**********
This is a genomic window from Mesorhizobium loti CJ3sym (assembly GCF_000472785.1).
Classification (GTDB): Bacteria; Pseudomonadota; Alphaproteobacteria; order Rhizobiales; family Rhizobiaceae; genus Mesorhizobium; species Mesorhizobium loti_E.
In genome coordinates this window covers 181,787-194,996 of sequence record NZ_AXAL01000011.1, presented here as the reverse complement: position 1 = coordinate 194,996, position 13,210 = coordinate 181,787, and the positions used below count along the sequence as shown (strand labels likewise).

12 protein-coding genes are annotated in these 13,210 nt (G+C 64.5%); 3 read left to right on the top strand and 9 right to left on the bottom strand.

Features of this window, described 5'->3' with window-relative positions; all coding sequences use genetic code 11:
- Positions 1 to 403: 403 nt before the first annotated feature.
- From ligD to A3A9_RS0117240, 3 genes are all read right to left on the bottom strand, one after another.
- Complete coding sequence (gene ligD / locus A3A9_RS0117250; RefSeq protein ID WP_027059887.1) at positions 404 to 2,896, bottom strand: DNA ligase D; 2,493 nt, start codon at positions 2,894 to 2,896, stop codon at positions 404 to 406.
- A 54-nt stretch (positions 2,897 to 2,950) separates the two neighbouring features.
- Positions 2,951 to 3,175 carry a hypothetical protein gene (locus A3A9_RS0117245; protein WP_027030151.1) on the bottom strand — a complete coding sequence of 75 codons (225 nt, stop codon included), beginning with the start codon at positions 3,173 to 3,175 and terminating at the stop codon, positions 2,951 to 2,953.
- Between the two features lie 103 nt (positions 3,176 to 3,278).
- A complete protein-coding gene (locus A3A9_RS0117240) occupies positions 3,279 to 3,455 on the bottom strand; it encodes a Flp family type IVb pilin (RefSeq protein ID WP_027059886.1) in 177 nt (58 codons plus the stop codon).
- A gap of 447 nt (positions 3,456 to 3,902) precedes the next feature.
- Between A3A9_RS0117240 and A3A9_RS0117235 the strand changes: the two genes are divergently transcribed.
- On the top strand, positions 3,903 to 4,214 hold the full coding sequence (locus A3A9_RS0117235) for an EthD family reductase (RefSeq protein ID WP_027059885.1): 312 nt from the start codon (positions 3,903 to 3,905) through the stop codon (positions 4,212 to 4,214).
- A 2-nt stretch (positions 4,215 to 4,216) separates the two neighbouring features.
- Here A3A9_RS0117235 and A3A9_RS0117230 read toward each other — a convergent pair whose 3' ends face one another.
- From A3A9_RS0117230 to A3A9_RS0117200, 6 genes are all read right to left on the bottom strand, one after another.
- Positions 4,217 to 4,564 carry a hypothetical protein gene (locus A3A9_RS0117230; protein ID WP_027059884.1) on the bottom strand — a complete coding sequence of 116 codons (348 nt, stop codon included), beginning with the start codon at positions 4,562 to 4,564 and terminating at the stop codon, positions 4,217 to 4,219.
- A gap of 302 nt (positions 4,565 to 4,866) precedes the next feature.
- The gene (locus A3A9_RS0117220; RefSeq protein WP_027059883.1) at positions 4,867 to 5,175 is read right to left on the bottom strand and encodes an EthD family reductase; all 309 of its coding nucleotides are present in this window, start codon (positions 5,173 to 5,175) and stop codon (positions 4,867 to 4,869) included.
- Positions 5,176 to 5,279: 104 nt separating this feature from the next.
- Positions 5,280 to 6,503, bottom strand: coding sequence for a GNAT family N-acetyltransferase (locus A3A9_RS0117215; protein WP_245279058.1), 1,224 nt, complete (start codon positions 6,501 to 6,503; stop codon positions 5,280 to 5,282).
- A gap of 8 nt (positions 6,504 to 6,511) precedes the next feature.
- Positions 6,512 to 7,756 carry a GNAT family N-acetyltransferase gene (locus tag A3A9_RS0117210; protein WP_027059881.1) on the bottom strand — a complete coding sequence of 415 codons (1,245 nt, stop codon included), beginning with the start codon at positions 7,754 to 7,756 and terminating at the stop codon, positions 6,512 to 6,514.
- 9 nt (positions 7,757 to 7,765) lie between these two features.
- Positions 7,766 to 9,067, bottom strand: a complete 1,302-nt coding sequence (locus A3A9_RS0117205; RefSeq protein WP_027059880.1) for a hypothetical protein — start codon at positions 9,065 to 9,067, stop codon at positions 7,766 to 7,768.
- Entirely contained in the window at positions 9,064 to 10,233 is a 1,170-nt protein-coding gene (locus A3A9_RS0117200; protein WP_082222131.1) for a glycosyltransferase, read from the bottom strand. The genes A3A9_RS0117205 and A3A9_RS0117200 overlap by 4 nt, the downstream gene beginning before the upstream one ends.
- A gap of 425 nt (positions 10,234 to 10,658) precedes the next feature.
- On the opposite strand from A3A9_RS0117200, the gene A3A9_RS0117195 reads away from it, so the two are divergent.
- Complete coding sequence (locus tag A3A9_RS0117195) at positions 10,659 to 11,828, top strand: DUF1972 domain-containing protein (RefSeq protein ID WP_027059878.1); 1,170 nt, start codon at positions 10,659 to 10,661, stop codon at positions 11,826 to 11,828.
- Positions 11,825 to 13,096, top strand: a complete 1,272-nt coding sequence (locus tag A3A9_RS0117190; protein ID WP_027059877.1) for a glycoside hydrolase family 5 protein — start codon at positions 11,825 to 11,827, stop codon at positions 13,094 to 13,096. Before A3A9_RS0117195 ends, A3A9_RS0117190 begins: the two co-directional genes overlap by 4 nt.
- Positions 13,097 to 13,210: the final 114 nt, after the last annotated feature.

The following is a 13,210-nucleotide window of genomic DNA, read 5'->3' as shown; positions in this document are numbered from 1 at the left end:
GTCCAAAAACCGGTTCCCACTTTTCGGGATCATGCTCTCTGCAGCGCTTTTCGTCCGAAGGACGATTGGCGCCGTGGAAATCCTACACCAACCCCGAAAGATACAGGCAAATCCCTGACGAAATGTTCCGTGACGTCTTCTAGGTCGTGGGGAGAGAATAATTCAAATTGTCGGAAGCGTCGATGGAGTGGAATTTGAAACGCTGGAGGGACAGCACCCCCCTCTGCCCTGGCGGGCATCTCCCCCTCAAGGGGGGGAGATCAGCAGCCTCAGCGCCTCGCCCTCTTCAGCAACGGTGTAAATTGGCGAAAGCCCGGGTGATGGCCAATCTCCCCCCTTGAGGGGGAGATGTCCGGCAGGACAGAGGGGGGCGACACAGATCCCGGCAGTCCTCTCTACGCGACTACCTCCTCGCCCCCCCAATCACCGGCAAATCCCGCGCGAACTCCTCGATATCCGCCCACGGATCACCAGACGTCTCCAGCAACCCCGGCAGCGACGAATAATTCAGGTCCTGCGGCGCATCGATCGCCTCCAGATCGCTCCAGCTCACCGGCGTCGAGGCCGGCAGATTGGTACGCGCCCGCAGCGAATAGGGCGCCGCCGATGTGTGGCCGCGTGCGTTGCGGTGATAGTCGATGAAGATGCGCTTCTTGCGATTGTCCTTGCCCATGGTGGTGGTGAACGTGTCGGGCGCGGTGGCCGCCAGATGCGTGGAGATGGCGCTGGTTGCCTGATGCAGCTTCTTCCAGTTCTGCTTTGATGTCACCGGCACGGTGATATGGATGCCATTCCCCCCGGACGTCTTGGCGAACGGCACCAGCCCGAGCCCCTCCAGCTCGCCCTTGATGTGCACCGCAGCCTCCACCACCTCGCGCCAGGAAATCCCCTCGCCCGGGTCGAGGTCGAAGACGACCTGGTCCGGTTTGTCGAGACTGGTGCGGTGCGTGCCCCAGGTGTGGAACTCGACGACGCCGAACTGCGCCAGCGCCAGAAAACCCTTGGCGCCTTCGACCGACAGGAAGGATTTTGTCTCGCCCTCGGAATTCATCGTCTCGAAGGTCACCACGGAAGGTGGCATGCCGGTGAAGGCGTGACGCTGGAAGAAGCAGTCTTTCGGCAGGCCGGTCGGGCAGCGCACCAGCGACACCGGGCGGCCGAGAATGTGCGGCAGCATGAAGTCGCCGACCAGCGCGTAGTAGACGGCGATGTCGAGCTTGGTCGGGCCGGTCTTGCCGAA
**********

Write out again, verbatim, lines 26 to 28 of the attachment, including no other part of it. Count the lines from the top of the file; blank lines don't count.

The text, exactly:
- 9 nt (positions 7,757 to 7,765) lie between these two features.
- Positions 7,766 to 9,067, bottom strand: a complete 1,302-nt coding sequence (locus A3A9_RS0117205; RefSeq protein WP_027059880.1) for a hypothetical protein — start codon at positions 9,065 to 9,067, stop codon at positions 7,766 to 7,768.
- Entirely contained in the window at positions 9,064 to 10,233 is a 1,170-nt protein-coding gene (locus A3A9_RS0117200; protein WP_082222131.1) for a glycosyltransferase, read from the bottom strand. The genes A3A9_RS0117205 and A3A9_RS0117200 overlap by 4 nt, the downstream gene beginning before the upstream one ends.